The news publication Foreign Policy and The Gospel Coalition have helpful articles on how the Church has historically handled epidemics. In a conversation offered by the Veritas Forum called “Coronavirus & Quarantine: What Big Questions Can We Be Asking?,” New York Times commentator David Brooks stated that perhaps the reason so little was produced in accounts and art about past epidemics like the Spanish Flu in the United States in 1918 was because as a society people were ashamed of how they behaved.
What are some considerations for you as an American Christian to ponder, so that you will not be filled with regret about your choices during this crisis?
For many Christians who observe the liturgical calendar, this is the season of Lent. Lent is traditionally the six-week period leading up to Easter. Lent is a time of solemn reflection. During this time many adopt the practice of fasting to accompany and magnify this period of reflection and penitence, which eventually culminates in the joyful celebration of Easter, the resurrection of Jesus Christ.
Are there ways you can find meaning in light of your current circumstances during this pandemic, and could the current season of Lent aid you in your journey of reflection?
In some ways, social distancing might have added to your busy schedule, and yet in other ways, you might find space and time that you never previously had to ponder questions related to meaning and purpose.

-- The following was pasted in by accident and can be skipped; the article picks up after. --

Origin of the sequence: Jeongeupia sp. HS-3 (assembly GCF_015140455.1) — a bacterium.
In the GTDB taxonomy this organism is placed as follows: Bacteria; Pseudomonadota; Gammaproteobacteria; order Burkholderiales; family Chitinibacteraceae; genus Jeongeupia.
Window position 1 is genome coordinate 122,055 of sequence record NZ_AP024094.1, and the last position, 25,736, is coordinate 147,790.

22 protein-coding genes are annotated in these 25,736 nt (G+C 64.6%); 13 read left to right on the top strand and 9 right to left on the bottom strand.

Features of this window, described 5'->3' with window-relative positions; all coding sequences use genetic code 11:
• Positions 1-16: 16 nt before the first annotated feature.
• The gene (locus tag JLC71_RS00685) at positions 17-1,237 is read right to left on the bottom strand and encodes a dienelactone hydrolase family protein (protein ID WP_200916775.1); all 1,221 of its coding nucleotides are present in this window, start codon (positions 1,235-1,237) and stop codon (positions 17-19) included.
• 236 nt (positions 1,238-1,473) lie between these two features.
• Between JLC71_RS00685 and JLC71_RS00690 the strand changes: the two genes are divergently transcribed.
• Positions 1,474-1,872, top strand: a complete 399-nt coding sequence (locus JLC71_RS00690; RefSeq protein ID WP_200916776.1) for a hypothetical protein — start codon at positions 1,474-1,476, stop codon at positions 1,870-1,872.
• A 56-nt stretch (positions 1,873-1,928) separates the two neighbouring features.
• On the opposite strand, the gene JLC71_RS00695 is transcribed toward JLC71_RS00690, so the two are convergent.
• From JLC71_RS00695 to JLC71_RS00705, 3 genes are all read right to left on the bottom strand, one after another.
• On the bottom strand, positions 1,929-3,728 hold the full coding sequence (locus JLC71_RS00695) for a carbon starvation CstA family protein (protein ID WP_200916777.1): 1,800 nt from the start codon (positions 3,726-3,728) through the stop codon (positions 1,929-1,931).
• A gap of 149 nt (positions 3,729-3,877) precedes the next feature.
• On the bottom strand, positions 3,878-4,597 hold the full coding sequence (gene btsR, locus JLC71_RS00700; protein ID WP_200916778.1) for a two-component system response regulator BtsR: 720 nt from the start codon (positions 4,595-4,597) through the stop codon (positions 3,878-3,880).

The APA includes the tip that “focusing on the altruistic reasons for social distancing, quarantine or isolation can also help mitigate psychological distress.” One possible way to find meaning and motivation for the choice of social distancing is to consider that such an action is for the benefit of others.
There is a phenomenon within God’s design that allows for benefits for generosity and sacrifice, even for the type of selflessness that has no earthly reward and that might even result in scorn and harm to self. This type of selflessness, of course, is the cruciform way of Christ where our reward ultimately comes from abiding in our heavenly Father and trusting in His promises which will be fulfilled in the time to come.
If you require assistance or are interested in delving into some of the American Psychological Association’s suggestions about psychological strategies to cope with depression symptoms, please contact us to schedule an appointment.
Do not suffer alone. We are a resource to help support you at this time and can also work with you to find additional networks of support through your church and community.
“Mask and Bottle”, Courtesy of Anshu A, Unsplash.com, CC0 License; “Looking Out the Window”, Courtesy of Alec Douglas, Unsplash.com, CC0 License; “Newspapers”, Courtesy of Mr Cup / Fabian Barral, Unsplash.com, CC0 License; “Crowd”, Corutesy of Timon Studler, Unsplash.com, CC0 License